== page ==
Despite not being listed in North Carolina’s crime statistics, getting caught with illegal drugs is a serious crime. Drug charges carry very tough fines and sentences in many states.
There might be differences between state and federal laws as well.
Title 21 Code of Federal Regulations lists the schedules for Controlled Substances. These controlled substances are drugs that are easy to abuse and cause dependence. Some don’t even have an accepted use in medical practice.
Examples of controlled substances include heroin, LSD, methamphetamines, and cocaine. Others include Fentanyl, benzodiazepines, and oxycodone.
Read on to learn the legal process and the consequences of being indicted on drug-related charges.
Understanding Drug Charges in North Carolina
According to FBI estimates, more than 1.5 million people in the U.S. were arrested on drug charges in 2016. Prosecutors weigh charges depending on drug possession or intent to sell them.
Thus, an individual’s charges may be a misdemeanor or a felony, which has tougher sentences.
Here are a few guidelines to help you understand drug charges in North Carolina:
N.C. Law on Controlled Substances
North Carolina’s law on controlled substances is N.C. General Statute (G.S) 90-95. It criminalizes the manufacture, possession, sale, or delivery of those controlled substances. It lists each violation and the penalties one will face once arrested.
People with prior convictions will have their misdemeanor charges elevated. For example, a Class 1 misdemeanor conviction makes one a Class I Felon. Class I felons get a maximum of 2 years in jail.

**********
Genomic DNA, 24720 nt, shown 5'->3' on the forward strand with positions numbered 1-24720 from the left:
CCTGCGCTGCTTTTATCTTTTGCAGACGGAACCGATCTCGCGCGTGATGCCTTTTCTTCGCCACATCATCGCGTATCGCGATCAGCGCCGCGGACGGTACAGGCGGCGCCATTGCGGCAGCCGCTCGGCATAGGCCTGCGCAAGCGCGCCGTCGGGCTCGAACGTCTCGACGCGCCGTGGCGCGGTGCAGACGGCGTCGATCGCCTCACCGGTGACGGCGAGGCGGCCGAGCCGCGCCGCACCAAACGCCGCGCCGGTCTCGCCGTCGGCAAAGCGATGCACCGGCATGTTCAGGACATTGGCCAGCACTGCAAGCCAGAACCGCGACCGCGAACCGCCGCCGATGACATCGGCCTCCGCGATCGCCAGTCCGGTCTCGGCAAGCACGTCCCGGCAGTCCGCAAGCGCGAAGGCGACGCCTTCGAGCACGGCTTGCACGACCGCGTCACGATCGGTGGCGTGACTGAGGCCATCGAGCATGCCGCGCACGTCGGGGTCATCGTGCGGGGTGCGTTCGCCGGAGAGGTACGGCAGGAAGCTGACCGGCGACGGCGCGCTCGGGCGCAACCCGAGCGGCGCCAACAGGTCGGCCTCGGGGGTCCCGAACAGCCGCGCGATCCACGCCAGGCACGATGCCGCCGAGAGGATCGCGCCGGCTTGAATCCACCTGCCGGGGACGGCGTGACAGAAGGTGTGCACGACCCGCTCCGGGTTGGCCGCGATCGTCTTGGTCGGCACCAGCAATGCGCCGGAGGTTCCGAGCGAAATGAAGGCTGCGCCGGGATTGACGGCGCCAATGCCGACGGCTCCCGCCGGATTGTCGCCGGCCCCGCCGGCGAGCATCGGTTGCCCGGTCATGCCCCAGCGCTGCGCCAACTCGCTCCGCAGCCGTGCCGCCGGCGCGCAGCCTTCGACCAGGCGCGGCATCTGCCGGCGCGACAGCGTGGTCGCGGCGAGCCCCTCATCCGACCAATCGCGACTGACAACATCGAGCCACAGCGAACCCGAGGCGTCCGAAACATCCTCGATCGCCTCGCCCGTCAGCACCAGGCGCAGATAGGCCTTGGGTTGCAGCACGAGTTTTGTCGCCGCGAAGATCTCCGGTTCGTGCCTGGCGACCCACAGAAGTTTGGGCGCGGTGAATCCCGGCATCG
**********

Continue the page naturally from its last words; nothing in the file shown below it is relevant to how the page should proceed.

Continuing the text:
Types of Drug Possession
There are two types of drug possession: actual and constructive. In ‘Actual’ possession, the police find the drug on you. With ‘Constructive’ possession, the drug could be at your home or somewhere linked to you. It also applies when your items are found in a place where there are drugs.
It is a crime to manufacture, repackage, or intend to manufacture controlled substances. Thus, anyone in possession of chemicals used to manufacture drugs is culpable.
Those who sell precursor chemicals for manufacturing drugs share the blame as well. Examples of these chemicals include ammonium nitrate, acetone, benzyl chloride, and ethyl ether.
Selling Controlled Substances
By far, selling controlled substances is the worst crime of the three. Trafficking drugs is a felony. There are no lesser charges or misdemeanors for trafficking.
As such, penalties include expensive fines going as high as $500,000. On the other hand, jail terms can go to about 20 years. Add other convictions, such as firearm possession, and you could be in jail for years.
Using Bail Bonds Services
If the police arrest you on suspicion of any of these crimes, you’ll need to get out of jail as soon as possible. North Carolina allows the use of bail bonds services. Such firms guarantee your release and court appearance. This gives you a chance to prepare your legal defense from the outside.
Learn More About Bail Bonds Services
The next time you hear about drug charges in North Carolina, you’ll know what it entails. Note also that the amount and type of drugs play a role in the sentencing. The higher the drug is on the Schedule, the tougher the fines and penalties.
Contact us to learn more about bail bonds services in North Carolina.